Code Cleanup not available on certain .cs files?

Using Resharper C# 4.1.933.3 Evaluation, VS2008

We do have some classes organized in partial classes and thus in files with related filenames,
e.g.:
class= DlgAbout,
default files are: DlgAbout.cs, DlgAbout.Designer.cs, DlgAbout.resx
Now when we organize code as partial class, we have the following situation:
DlgAbout.MenuHandlers.cs, DlgAbout.Worker.cs, etc.

VS2008 displays those files neatly under the main DlgAbout.cs just as it does with the .designer and .resx files. But Resharper does not allow any code cleanup to be run on those files.

Is this a limitation or bug?

6 comments

Just saw someone else asking the same on this thread (unanswered still) http://www.jetbrains.net/devnet/message/5219481#5219481

This comes up under "related" but does not show when I search for cleanup in the forums

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On a purely unofficial basis:

Partial classes were created specifically to support code-gen scenarios where only one file, the main file with a normal .cs extension, is maintained by the user. Automated tools are going to avoid messing with the other files, as they are assumed to be the code-gen'ed ones and changes to them will a) be lost upon re-gen and b) could confuse the code-gen process in certain scenarios.

As an aside: If you are using partial classes for anything other than the above, as is suggested by your post, you probably have one or more code smells on your hands that, if addressed, could both improve the quality of your design and implementation and get you away from your slightly-off-the-intended-path usage of partial classes.

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While I do totally agree by theory that this should be avoided, the design of windows forms (or controls) do not really favor different approaches. When you have a slightly more complex custom control you quickly end up with hundreds of eventhandlers (key handles, mouse handlers, window messages, etc) which you can of course group with regions or comments, but it does not really improve maintainability. Splitting this into partial files makes the job a bit easier, and Visual Studios ability to group those files automatically comes in handy even it that is NOT the original intention. Using folders that purpose is also not really the best choice.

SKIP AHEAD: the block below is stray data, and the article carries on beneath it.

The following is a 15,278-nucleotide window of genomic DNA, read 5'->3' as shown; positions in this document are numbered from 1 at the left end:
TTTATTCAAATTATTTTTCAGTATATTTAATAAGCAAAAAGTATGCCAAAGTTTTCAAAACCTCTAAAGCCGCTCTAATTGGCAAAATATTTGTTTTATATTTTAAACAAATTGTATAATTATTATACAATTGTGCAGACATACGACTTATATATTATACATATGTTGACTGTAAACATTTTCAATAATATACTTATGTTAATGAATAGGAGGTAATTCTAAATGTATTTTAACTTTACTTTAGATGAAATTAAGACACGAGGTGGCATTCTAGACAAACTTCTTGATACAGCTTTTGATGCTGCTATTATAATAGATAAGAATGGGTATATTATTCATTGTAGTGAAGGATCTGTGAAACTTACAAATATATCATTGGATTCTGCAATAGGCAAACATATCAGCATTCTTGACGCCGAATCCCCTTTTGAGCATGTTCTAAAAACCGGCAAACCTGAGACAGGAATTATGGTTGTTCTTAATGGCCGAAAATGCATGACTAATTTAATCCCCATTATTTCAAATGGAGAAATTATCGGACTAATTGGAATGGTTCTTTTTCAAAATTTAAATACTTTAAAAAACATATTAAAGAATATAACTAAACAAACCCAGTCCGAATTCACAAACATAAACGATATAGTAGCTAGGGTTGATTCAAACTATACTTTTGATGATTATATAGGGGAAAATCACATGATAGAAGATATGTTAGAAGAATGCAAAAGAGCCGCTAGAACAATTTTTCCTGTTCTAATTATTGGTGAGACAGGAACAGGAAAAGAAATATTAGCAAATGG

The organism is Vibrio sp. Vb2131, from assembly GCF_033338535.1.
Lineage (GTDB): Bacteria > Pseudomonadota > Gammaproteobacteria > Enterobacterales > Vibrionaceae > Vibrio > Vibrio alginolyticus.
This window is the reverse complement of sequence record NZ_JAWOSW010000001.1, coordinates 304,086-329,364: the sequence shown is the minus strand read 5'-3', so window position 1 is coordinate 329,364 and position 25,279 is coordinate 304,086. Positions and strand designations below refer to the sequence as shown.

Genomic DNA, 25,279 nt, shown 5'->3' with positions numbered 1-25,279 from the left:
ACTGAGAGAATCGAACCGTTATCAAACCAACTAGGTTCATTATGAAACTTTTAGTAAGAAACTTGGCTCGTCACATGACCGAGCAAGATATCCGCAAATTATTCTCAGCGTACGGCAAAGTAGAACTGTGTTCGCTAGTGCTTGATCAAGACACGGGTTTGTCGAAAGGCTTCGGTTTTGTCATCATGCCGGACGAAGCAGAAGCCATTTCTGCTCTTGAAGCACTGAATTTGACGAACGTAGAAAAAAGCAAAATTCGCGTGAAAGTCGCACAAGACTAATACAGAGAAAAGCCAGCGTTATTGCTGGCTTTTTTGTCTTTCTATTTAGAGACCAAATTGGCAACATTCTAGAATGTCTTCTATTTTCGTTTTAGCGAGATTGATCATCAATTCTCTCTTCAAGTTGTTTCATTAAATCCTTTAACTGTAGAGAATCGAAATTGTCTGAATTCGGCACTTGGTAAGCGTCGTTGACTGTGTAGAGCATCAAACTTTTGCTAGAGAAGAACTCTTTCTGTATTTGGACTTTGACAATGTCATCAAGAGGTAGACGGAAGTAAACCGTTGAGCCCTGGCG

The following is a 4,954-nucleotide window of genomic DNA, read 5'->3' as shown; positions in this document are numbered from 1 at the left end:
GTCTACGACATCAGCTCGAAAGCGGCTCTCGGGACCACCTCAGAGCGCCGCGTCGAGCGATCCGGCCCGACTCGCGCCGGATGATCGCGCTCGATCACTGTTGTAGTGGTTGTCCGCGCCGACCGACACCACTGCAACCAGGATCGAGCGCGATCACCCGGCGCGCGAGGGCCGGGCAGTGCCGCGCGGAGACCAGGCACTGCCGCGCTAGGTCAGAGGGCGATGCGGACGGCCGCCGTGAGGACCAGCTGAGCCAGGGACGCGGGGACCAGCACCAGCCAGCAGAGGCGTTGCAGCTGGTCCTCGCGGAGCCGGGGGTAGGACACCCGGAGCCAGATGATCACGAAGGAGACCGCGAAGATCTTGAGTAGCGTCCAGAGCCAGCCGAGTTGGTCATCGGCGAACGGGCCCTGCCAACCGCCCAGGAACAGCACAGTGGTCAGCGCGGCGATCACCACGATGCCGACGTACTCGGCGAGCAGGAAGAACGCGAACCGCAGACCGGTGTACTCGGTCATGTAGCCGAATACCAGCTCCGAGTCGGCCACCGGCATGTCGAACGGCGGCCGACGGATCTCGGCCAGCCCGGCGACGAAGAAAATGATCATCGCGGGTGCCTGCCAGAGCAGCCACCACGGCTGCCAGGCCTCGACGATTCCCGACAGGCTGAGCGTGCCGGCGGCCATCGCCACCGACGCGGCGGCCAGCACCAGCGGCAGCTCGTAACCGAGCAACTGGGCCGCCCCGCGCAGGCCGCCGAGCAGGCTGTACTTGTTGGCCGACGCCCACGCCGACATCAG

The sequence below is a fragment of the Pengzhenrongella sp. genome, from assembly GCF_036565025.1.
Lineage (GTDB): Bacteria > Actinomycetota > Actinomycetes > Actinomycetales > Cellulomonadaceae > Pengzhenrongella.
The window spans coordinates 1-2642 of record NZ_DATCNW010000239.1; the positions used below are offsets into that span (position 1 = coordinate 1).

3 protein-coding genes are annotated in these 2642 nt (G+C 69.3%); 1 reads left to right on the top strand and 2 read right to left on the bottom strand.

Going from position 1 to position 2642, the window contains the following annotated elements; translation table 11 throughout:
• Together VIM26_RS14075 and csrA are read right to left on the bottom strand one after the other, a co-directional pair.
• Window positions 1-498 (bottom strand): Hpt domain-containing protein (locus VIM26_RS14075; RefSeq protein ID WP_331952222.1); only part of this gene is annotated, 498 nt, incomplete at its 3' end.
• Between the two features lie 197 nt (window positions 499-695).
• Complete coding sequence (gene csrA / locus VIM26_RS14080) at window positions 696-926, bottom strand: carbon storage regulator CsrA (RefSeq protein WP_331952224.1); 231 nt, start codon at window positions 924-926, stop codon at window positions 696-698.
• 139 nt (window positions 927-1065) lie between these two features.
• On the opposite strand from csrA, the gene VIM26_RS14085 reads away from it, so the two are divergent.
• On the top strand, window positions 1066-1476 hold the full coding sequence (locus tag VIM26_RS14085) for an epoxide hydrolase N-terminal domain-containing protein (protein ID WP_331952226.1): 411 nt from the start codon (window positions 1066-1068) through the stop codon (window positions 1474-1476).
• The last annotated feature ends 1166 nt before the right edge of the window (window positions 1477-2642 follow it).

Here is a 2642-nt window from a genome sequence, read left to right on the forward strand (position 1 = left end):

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I hear ya, I do. The entire VS / csc (and, by extension, R#) treatment of partial classes could do with some refinement, especially in and around differentiating between generated partial classes versus human-maintained ones.

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jeremygray wrote:

... treatment of partial classes could do with some refinement...


When?

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Exactly.

I don't know if you've heard differently, but I don't (off the top of my head, at least) recall hearing about any improvements in this area coming in C#4/VS10

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